Untreated, control mice died within 40 days; those that got either 239 alone, paclitaxel alone, or the two together, were dead by 60 days. But the lucky animal models that received the cytotoxic chemotherapy combined with HYB 190, Ciardiello told BioWorld Today, "were still alive up to 67 days after xenografting. On that day," he continued, "we stopped the experiment and sacrificed those mice in order to examine the pathology of their tumors." These were half the size of the cancers growing in the other cohorts.
"What we are doing now, in our present ongoing series of experiments," Ciardiello went on, "is to keep the animals alive as long as possible, compatible with life with the tumors. What I expect, since the previous 67-day animal trials involved only a single cycle of treatment, if we keep the animals for a longer period, sooner or later — maybe a little later — the tumor will start to grow again, and eventually kill them. This is the reason we are now doing two or three or four cycles of chemotherapy, each followed by antisense oligos."
Agrawal added: "In this case, as reported in PNAS, "we wanted to see how long tumor suppression would last. The paper reported that a single dose of paclitaxel delays tumor growth. But after that, with five daily doses of HYB190, we can further delay tumor growth for quite a long time, and with no toxic side effects, compared to paclitaxel's considerable toxicity."
Clinical Trials Next Year
Ciardiello observed: "Our purpose is just to obtain a model that can be translated to cancer clinics."
When this can happen, he added, "depends mostly on the work that Dr. Agrawal and his colleagues are doing at Hybridon, in terms of bringing these or other anti-R1-alpha antisenses to the clinic. I guess they are starting right now," he went on, "with Phase I trials of antisense alone, before synergizing these with chemotherapy."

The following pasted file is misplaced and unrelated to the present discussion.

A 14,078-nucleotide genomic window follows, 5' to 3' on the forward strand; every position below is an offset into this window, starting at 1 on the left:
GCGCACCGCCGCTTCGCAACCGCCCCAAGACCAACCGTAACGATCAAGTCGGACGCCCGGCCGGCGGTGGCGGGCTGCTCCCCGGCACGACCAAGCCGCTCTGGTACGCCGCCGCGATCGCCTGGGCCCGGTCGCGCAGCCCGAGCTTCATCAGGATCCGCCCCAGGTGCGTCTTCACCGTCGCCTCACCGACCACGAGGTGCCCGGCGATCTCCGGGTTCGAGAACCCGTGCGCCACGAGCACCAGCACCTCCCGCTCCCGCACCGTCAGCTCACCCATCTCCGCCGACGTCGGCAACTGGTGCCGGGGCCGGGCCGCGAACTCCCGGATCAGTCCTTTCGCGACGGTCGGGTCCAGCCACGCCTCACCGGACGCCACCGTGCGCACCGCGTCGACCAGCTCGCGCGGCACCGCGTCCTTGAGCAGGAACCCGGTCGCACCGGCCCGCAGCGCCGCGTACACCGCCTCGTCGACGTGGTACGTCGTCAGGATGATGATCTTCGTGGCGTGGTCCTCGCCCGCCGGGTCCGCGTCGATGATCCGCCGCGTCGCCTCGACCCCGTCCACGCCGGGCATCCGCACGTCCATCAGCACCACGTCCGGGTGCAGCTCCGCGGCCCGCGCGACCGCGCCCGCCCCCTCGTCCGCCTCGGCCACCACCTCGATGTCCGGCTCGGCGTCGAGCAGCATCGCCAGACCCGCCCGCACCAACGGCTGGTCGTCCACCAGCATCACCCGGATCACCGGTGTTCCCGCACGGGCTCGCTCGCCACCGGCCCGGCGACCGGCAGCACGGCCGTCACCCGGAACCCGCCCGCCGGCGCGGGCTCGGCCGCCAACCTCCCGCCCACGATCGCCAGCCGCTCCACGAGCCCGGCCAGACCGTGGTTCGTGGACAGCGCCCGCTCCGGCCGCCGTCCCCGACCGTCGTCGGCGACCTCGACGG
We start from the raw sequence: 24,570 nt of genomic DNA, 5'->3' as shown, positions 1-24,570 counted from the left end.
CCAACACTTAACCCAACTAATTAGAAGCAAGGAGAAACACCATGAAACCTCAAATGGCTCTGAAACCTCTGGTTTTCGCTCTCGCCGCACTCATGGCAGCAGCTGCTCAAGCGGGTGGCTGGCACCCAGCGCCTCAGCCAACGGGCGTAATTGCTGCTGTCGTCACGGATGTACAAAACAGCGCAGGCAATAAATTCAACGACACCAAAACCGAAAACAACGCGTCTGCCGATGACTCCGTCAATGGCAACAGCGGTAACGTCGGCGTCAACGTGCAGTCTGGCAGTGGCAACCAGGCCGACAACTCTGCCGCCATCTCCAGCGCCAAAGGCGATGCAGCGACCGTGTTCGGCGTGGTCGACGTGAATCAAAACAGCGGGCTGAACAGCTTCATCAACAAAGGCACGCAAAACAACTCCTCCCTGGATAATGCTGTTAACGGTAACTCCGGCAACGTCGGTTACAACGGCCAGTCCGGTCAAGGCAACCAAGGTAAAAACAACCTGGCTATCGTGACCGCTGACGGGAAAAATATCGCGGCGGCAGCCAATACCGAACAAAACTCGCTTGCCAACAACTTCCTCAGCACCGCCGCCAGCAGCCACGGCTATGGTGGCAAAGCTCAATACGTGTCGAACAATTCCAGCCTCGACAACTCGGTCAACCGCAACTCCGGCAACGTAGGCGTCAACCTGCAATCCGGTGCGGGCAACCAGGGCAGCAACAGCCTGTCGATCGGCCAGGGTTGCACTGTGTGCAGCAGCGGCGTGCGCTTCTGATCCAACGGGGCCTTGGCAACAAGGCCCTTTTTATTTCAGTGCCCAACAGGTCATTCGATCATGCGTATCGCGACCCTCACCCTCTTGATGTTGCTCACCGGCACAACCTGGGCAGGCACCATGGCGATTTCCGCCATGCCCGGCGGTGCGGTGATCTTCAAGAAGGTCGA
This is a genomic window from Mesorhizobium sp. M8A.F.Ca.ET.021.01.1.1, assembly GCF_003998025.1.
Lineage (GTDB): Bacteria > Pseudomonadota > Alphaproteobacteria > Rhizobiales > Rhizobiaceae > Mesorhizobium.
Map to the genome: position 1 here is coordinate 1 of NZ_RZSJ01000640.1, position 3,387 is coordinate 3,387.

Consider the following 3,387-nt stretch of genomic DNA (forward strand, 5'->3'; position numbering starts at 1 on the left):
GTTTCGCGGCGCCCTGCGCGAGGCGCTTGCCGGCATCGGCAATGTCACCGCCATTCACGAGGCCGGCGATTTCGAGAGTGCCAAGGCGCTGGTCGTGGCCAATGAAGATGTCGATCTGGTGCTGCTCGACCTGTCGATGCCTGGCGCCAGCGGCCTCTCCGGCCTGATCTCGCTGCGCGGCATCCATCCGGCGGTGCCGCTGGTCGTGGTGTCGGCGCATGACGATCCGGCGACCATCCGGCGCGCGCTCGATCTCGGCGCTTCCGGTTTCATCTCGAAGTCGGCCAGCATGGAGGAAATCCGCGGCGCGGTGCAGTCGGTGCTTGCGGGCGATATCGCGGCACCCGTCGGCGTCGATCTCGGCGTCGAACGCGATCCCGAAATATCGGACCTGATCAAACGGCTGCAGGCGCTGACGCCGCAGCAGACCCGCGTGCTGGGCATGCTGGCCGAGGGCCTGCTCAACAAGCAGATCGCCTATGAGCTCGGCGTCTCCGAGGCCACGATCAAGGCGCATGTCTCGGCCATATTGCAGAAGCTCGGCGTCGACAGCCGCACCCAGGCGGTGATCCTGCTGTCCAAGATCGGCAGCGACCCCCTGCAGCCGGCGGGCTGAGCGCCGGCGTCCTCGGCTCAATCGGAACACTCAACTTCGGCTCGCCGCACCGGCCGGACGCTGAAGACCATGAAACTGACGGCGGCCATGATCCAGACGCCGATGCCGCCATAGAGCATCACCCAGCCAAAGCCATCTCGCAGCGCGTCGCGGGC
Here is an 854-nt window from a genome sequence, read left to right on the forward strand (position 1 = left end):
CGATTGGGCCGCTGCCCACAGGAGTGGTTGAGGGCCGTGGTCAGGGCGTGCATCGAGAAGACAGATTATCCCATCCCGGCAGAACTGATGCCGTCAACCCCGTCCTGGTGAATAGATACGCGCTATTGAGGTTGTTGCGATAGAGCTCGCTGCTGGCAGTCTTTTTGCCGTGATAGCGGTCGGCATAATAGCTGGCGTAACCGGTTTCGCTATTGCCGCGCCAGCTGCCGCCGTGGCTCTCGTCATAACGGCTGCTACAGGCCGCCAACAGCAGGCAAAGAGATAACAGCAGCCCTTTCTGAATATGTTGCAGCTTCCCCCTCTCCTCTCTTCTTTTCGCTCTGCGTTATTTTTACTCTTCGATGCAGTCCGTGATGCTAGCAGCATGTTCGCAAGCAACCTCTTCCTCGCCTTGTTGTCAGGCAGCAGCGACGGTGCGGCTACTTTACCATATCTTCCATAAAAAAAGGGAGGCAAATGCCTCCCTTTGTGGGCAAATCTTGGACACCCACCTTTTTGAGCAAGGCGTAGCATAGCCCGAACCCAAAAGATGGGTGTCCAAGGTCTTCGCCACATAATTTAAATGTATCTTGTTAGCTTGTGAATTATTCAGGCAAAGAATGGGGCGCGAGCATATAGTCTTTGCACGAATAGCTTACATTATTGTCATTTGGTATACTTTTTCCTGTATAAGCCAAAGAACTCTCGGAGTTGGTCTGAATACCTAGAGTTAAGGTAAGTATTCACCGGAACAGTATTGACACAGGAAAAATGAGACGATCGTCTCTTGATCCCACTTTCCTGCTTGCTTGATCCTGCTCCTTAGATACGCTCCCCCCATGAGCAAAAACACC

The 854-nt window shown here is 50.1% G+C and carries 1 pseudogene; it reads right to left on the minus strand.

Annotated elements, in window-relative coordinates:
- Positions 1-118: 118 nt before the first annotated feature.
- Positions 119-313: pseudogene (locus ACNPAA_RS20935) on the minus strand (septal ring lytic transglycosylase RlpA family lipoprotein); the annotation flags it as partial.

So they are, confirmed Hybridon's executive director of clinical research, William Slichenmyer. "We have an improved oligo design, which we call GEM 231. It has the same sequence as HYB 190, but with both ends capped by segments of modified RNA, to improve metabolic stability and the safety profile."
Hybridon filed an IND (investigational new drug application) with the FDA last week for GEM 231, Slichenmyer revealed. He told BioWorld Today, "We do expect our Phase I trial of GEM 231 to start enrolling patients with refractory solid tumors in January. Then, if all goes according to plan, a Phase II clinical study, combining the new oligo with another antitumor agent, will begin in mid-1998."
Asked to describe the mechanism of such synergism between antisense and cytotoxic compounds, Ciardiello replied: "This is really the best question you could ask. We do not have the answer yet, because, as suggested in our PNAS paper, there is potentiation of apoptosis. But apoptosis is a terminal event, so we don't know what happens upstream of that. But this is all in progress in our lab." *